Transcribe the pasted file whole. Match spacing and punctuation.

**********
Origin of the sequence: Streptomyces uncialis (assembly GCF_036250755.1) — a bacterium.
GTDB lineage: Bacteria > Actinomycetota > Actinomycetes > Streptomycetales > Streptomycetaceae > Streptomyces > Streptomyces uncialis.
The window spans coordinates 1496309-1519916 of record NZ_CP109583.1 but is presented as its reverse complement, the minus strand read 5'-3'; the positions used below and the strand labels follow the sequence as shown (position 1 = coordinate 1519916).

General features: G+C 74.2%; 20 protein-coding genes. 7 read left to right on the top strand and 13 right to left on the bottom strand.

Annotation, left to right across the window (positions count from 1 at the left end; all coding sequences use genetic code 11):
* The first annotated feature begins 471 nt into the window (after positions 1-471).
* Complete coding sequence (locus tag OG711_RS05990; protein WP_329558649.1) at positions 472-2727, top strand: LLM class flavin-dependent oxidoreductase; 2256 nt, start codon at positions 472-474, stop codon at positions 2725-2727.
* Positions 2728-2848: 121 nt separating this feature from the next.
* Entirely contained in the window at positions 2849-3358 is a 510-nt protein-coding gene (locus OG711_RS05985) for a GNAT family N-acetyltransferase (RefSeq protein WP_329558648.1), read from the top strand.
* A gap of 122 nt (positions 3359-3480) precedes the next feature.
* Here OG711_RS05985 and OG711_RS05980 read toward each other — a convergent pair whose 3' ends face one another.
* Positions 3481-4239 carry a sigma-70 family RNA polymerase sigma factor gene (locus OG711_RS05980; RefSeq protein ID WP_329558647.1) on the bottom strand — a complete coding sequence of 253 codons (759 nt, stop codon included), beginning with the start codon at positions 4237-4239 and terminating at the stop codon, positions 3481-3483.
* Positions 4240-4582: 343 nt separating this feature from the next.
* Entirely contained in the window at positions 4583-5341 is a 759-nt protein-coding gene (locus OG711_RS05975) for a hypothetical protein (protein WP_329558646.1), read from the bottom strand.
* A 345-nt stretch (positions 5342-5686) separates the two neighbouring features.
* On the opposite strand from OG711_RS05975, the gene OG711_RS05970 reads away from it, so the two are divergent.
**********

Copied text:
Origin of the sequence: Streptomyces uncialis (assembly GCF_036250755.1) — a bacterium.
GTDB lineage: Bacteria > Actinomycetota > Actinomycetes > Streptomycetales > Streptomycetaceae > Streptomyces > Streptomyces uncialis.
The window spans coordinates 1496309-1519916 of record NZ_CP109583.1 but is presented as its reverse complement, the minus strand read 5'-3'; the positions used below and the strand labels follow the sequence as shown (position 1 = coordinate 1519916).

General features: G+C 74.2%; 20 protein-coding genes. 7 read left to right on the top strand and 13 right to left on the bottom strand.

Annotation, left to right across the window (positions count from 1 at the left end; all coding sequences use genetic code 11):
* The first annotated feature begins 471 nt into the window (after positions 1-471).
* Complete coding sequence (locus tag OG711_RS05990; protein WP_329558649.1) at positions 472-2727, top strand: LLM class flavin-dependent oxidoreductase; 2256 nt, start codon at positions 472-474, stop codon at positions 2725-2727.
* Positions 2728-2848: 121 nt separating this feature from the next.
* Entirely contained in the window at positions 2849-3358 is a 510-nt protein-coding gene (locus OG711_RS05985) for a GNAT family N-acetyltransferase (RefSeq protein WP_329558648.1), read from the top strand.
* A gap of 122 nt (positions 3359-3480) precedes the next feature.
* Here OG711_RS05985 and OG711_RS05980 read toward each other — a convergent pair whose 3' ends face one another.
* Positions 3481-4239 carry a sigma-70 family RNA polymerase sigma factor gene (locus OG711_RS05980; RefSeq protein ID WP_329558647.1) on the bottom strand — a complete coding sequence of 253 codons (759 nt, stop codon included), beginning with the start codon at positions 4237-4239 and terminating at the stop codon, positions 3481-3483.
* Positions 4240-4582: 343 nt separating this feature from the next.
* Entirely contained in the window at positions 4583-5341 is a 759-nt protein-coding gene (locus OG711_RS05975) for a hypothetical protein (protein WP_329558646.1), read from the bottom strand.
* A 345-nt stretch (positions 5342-5686) separates the two neighbouring features.
* On the opposite strand from OG711_RS05975, the gene OG711_RS05970 reads away from it, so the two are divergent.